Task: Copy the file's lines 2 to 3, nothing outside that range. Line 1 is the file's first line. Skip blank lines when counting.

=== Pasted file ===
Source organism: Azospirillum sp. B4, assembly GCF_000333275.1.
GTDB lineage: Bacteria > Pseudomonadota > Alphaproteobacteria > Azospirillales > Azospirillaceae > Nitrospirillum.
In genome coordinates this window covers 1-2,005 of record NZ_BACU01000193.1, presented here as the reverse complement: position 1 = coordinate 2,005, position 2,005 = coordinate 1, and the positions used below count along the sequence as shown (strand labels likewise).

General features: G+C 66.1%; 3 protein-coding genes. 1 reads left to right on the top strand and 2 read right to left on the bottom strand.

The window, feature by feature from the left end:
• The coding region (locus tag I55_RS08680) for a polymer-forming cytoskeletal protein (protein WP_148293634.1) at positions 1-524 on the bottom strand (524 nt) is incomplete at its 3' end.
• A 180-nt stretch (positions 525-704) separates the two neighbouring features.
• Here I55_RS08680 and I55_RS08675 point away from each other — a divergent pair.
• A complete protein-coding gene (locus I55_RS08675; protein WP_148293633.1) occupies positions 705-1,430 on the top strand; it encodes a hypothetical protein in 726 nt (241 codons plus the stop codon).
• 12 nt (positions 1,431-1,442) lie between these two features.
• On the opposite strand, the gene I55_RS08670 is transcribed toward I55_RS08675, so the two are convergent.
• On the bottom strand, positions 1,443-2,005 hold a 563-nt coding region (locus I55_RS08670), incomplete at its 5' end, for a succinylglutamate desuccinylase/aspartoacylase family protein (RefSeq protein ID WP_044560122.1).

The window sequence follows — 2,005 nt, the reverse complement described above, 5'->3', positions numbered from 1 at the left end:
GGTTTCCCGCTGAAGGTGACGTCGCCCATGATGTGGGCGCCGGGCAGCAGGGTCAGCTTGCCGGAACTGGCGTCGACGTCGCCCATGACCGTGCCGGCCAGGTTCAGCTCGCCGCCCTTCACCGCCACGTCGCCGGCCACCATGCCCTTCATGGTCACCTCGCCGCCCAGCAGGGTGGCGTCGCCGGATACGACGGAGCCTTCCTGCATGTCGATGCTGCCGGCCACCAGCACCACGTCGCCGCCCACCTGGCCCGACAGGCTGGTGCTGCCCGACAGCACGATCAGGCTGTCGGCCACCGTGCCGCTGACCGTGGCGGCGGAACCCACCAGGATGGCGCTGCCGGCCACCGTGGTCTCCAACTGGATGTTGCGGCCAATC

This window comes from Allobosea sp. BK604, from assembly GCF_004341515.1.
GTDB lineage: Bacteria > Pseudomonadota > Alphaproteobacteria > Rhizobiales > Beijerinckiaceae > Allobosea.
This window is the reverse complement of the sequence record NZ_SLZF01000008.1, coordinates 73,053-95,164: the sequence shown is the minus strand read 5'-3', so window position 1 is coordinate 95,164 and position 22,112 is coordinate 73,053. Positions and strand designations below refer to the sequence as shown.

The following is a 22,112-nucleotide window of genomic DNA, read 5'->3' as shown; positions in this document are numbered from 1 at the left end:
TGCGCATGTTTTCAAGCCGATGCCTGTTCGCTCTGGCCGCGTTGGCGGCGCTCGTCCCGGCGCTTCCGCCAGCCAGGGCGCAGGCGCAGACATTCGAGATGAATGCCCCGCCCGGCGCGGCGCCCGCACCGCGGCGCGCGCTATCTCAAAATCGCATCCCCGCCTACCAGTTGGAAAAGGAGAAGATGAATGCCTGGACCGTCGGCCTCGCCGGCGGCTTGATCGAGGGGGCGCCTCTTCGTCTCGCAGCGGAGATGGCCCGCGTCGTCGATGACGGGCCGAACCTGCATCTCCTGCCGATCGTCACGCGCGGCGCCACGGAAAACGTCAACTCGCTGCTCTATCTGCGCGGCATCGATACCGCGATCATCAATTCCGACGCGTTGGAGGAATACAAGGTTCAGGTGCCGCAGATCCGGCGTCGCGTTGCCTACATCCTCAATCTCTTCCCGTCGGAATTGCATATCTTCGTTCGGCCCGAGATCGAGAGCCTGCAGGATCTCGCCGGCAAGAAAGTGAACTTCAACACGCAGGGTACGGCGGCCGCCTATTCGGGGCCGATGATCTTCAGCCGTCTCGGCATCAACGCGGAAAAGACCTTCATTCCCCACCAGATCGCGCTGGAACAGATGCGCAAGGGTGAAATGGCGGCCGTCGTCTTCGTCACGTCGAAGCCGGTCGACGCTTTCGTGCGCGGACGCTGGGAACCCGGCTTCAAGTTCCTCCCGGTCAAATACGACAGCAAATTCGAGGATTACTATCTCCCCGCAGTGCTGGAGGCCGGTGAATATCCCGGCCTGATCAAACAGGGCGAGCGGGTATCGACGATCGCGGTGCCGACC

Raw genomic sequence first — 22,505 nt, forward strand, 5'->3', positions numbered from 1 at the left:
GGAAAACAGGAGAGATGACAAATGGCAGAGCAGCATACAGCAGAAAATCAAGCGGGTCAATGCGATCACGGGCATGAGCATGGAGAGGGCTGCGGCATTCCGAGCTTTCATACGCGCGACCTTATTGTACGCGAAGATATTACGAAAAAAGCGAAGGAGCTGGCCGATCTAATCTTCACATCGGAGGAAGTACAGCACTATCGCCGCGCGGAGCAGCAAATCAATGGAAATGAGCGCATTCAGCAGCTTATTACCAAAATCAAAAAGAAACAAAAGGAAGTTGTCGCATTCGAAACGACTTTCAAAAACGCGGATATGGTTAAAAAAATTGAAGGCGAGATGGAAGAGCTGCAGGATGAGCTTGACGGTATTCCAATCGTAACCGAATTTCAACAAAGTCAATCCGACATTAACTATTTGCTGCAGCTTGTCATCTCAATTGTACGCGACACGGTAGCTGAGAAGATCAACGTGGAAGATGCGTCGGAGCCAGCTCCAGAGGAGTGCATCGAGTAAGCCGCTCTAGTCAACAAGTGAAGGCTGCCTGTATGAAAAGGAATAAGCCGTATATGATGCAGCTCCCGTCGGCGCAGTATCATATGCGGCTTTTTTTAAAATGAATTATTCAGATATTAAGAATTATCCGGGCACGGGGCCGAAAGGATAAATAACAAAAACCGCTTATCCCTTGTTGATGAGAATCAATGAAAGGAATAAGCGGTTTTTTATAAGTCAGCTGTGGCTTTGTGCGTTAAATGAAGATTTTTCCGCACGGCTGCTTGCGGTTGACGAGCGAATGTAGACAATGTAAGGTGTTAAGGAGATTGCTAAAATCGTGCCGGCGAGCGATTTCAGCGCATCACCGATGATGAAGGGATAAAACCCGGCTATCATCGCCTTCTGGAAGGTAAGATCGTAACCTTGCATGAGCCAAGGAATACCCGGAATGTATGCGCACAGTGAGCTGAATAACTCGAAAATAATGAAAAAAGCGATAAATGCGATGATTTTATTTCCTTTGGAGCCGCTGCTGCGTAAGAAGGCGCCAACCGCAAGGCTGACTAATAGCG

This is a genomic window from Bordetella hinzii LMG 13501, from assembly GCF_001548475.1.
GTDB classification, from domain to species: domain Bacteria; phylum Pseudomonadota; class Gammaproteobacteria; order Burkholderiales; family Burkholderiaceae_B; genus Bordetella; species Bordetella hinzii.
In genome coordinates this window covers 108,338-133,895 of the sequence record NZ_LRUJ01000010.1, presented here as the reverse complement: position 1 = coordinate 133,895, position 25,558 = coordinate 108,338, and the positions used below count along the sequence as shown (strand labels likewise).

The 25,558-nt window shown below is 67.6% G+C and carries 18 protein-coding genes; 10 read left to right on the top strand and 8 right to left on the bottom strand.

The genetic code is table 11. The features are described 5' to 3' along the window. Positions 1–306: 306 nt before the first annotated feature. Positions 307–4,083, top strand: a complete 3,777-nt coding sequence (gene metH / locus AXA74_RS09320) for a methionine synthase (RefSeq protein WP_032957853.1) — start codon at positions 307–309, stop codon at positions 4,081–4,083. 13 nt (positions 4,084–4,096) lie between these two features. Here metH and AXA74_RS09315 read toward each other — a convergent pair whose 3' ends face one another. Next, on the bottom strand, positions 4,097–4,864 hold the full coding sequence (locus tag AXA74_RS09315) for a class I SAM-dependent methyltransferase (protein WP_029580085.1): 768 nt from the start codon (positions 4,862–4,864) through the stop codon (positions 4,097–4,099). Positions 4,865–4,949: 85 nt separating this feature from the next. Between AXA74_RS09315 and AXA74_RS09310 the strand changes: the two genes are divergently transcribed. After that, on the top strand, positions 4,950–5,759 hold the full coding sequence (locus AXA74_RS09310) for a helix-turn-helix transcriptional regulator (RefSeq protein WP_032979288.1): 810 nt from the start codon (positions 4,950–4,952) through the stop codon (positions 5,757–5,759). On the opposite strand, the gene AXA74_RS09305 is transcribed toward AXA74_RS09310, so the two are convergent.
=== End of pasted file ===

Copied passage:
GTDB lineage: Bacteria > Pseudomonadota > Alphaproteobacteria > Azospirillales > Azospirillaceae > Nitrospirillum.
In genome coordinates this window covers 1-2,005 of record NZ_BACU01000193.1, presented here as the reverse complement: position 1 = coordinate 2,005, position 2,005 = coordinate 1, and the positions used below count along the sequence as shown (strand labels likewise).